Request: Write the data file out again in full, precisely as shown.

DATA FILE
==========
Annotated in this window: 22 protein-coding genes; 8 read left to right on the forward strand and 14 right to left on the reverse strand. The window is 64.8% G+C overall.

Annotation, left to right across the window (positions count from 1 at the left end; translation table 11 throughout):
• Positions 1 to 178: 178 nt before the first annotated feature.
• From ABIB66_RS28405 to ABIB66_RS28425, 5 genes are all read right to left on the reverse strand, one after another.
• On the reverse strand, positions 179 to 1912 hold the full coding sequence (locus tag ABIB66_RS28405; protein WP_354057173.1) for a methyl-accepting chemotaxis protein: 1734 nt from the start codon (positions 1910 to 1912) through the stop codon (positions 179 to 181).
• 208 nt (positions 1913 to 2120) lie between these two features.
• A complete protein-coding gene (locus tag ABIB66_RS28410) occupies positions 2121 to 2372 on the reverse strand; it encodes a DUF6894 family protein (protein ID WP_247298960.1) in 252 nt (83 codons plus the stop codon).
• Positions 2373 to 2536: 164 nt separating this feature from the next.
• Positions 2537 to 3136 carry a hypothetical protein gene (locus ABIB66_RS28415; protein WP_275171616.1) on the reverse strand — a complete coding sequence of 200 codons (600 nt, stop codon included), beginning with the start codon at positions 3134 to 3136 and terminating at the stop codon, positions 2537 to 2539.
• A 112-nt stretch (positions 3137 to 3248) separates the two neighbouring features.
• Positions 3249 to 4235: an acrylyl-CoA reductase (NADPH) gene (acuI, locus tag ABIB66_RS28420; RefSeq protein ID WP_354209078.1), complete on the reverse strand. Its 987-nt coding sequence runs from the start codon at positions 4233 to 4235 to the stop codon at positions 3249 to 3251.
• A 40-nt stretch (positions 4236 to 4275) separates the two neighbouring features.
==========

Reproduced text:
Annotated in this window: 22 protein-coding genes; 8 read left to right on the forward strand and 14 right to left on the reverse strand. The window is 64.8% G+C overall.

Annotation, left to right across the window (positions count from 1 at the left end; translation table 11 throughout):
• Positions 1 to 178: 178 nt before the first annotated feature.
• From ABIB66_RS28405 to ABIB66_RS28425, 5 genes are all read right to left on the reverse strand, one after another.
• On the reverse strand, positions 179 to 1912 hold the full coding sequence (locus tag ABIB66_RS28405; protein WP_354057173.1) for a methyl-accepting chemotaxis protein: 1734 nt from the start codon (positions 1910 to 1912) through the stop codon (positions 179 to 181).
• 208 nt (positions 1913 to 2120) lie between these two features.
• A complete protein-coding gene (locus tag ABIB66_RS28410) occupies positions 2121 to 2372 on the reverse strand; it encodes a DUF6894 family protein (protein ID WP_247298960.1) in 252 nt (83 codons plus the stop codon).
• Positions 2373 to 2536: 164 nt separating this feature from the next.
• Positions 2537 to 3136 carry a hypothetical protein gene (locus ABIB66_RS28415; protein WP_275171616.1) on the reverse strand — a complete coding sequence of 200 codons (600 nt, stop codon included), beginning with the start codon at positions 3134 to 3136 and terminating at the stop codon, positions 2537 to 2539.
• A 112-nt stretch (positions 3137 to 3248) separates the two neighbouring features.
• Positions 3249 to 4235: an acrylyl-CoA reductase (NADPH) gene (acuI, locus tag ABIB66_RS28420; RefSeq protein ID WP_354209078.1), complete on the reverse strand. Its 987-nt coding sequence runs from the start codon at positions 4233 to 4235 to the stop codon at positions 3249 to 3251.
• A 40-nt stretch (positions 4236 to 4275) separates the two neighbouring features.